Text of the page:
ECDIS checks highlight importance of using reputable systems with global software support
- 04 Sep 2012
Last year the International Hydrographic Organisation (IHO) distributed check data in the form of two fictitious electronic navigational charts (ENCs) that allowed mariners to check aspects of ECDIS operation and gave manufacturers such as Kelvin Hughes the opportunity to remove any inconsistencies.
As part of its on-going development and readiness for total reliance on digital data, Kelvin Hughes has delivered software upgrades to ensure that its ECDIS products comply with the latest data presentation performance tests. “Our EDCIS software is being continuously developed and fine-tuned and the latest upgrades iron out some small inconsistencies that were noted by running the check dataset produced by the IHO,” said Dr. Steve Tucker, Kelvin Hughes’ head of ECDIS development.
Sent to ships in a routine chart update in October 2011, the check data was intended to help mariners identify if their particular ECDIS was able to display all the latest IMO-approved features required on charts. It was also designed to highlight if particular display concerns were present in the ECDIS being tested. “An interim analysis of data set returns in February indicated that the majority of the most popular ECDIS in use at sea showed varying degrees of deviation from the ideal, though in most cases they did not represent serious safety issues,” Dr. Tucker said.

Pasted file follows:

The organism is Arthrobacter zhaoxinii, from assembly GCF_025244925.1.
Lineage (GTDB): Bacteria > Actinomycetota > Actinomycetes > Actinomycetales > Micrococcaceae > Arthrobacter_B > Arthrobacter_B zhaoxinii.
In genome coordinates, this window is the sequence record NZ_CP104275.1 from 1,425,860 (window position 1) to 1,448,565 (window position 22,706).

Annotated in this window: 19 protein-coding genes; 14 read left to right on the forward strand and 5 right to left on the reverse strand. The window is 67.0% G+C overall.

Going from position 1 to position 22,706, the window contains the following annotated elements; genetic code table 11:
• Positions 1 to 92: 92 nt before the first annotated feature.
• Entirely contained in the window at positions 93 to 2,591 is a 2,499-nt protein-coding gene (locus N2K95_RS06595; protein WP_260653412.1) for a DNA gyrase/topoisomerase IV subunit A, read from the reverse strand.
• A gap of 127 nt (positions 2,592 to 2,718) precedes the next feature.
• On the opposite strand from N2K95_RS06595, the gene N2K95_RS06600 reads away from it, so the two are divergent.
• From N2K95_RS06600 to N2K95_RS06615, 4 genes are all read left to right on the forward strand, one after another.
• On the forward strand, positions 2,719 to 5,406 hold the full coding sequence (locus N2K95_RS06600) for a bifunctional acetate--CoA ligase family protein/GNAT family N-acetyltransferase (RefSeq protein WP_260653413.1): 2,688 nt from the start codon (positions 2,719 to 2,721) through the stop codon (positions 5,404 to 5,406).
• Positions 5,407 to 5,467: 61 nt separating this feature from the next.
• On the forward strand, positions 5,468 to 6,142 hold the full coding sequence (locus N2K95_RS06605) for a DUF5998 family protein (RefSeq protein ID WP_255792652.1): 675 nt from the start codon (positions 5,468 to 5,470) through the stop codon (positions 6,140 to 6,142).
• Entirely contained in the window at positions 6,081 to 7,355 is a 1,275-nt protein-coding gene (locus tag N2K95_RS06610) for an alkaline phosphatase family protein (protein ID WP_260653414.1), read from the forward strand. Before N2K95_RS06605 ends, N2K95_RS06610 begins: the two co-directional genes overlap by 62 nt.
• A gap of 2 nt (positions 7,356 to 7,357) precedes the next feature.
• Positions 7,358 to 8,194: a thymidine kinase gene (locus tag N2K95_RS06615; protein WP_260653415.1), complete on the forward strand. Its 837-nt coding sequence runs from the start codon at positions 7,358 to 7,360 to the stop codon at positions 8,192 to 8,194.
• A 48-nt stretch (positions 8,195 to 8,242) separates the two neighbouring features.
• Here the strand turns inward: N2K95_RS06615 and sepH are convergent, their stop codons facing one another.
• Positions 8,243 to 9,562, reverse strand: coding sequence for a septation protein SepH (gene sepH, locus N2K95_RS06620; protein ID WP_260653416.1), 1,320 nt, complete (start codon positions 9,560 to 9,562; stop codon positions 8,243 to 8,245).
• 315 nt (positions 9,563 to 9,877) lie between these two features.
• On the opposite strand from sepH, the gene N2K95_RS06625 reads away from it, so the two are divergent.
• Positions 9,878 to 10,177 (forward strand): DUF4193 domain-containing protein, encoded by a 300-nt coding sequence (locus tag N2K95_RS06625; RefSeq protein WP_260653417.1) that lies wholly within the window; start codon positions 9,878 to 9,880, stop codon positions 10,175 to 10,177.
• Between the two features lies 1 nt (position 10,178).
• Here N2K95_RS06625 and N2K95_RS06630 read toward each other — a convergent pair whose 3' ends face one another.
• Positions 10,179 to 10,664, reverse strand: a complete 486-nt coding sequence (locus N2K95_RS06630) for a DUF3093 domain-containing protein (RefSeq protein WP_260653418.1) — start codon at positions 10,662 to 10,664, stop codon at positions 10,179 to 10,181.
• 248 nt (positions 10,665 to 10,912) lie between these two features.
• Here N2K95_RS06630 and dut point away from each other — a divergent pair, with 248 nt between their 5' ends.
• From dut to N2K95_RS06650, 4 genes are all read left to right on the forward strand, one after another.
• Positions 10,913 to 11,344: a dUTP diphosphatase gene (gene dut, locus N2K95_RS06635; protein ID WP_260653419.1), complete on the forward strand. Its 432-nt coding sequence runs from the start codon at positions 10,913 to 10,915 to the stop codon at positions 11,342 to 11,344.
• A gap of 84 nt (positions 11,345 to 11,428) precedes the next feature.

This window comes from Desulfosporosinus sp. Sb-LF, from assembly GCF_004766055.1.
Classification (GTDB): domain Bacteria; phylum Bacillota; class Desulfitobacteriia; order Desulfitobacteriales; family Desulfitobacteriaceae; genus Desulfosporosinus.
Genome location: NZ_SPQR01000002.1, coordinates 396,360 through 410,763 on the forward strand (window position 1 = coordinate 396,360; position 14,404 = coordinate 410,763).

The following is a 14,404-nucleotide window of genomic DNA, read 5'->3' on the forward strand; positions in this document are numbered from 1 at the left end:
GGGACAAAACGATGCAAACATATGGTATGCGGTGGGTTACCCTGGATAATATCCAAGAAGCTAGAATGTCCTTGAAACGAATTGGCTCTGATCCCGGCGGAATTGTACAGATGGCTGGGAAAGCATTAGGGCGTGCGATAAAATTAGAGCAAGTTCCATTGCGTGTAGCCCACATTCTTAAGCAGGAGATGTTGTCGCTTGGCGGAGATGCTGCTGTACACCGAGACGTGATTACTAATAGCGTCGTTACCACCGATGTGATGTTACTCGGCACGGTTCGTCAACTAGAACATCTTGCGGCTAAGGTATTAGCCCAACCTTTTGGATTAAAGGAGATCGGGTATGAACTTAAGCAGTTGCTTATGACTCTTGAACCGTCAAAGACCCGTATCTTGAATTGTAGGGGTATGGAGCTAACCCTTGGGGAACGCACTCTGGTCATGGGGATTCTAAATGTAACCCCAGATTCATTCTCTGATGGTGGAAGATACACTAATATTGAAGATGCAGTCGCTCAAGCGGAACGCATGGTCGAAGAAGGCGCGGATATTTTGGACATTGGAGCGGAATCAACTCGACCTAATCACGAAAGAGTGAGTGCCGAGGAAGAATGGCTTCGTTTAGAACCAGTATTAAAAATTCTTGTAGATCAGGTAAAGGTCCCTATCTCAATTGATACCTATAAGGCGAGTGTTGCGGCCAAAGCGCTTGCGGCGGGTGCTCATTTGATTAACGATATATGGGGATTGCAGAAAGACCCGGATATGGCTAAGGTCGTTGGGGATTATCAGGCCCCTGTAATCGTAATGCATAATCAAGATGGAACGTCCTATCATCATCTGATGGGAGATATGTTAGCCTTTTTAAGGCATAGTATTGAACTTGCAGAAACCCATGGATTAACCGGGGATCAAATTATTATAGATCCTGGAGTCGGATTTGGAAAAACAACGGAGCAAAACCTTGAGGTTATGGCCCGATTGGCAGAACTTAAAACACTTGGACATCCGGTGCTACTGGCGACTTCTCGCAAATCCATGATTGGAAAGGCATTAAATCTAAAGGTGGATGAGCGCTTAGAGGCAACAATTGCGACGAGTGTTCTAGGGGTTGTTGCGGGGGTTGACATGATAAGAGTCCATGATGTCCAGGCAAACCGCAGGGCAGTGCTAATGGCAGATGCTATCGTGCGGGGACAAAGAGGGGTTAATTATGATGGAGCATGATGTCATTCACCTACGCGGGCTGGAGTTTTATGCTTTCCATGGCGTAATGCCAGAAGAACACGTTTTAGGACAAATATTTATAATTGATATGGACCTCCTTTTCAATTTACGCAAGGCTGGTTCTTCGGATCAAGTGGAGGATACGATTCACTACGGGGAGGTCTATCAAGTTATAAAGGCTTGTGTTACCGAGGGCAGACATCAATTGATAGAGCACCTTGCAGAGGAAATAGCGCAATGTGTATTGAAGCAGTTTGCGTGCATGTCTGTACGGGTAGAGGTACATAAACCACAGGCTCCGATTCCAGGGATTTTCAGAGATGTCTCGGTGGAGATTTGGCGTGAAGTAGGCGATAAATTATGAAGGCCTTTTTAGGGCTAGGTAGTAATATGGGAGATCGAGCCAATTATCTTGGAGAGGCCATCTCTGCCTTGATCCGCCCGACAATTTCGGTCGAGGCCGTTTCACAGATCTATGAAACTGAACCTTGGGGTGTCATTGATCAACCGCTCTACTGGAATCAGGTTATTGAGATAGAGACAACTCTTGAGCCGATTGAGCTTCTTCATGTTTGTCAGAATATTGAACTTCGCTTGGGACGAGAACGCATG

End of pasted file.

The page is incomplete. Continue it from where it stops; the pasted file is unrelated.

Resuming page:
“Kelvin Hughes has always been in the forefront of ECDIS development and we welcome initiatives such as the IHO dataset which help drive the introduction of the technology and ensure that customers derive the best possible service from our products. This sort of exercise reinforces the importance of using ECDIS products from a reputable manufacturer with the technical support and global infrastructure to update software as required”.
“The non-conformities in Kelvin Hughes systems did not represent safety issues, so there was no need to take any immediate action in the form of warnings to our ECDIS customers. However, we have now produced and distributed the necessary software upgrades to ensure that these inconsistencies have been removed from all new and existing Kelvin Hughes ECDIS products”.
The IHO produced a simple dataset comprising two fictitious electronic navigational charts (ENCs) that allowed mariners to check some important aspects of the operation of their ECDIS. The check was intended to alert mariners to the possibility that their ECDIS software may require upgrading and if so, what extra measures they might need to take in the meantime, such as employing particular equipment operating procedures. Mariners were asked to report the results of their checks to help the IHO identify how the different brands of ECDIS display and handle chart information and also to inform the IMO, national Hydrographic Offices, ECDIS manufacturers and others, so that they could take any corrective action that may be necessary.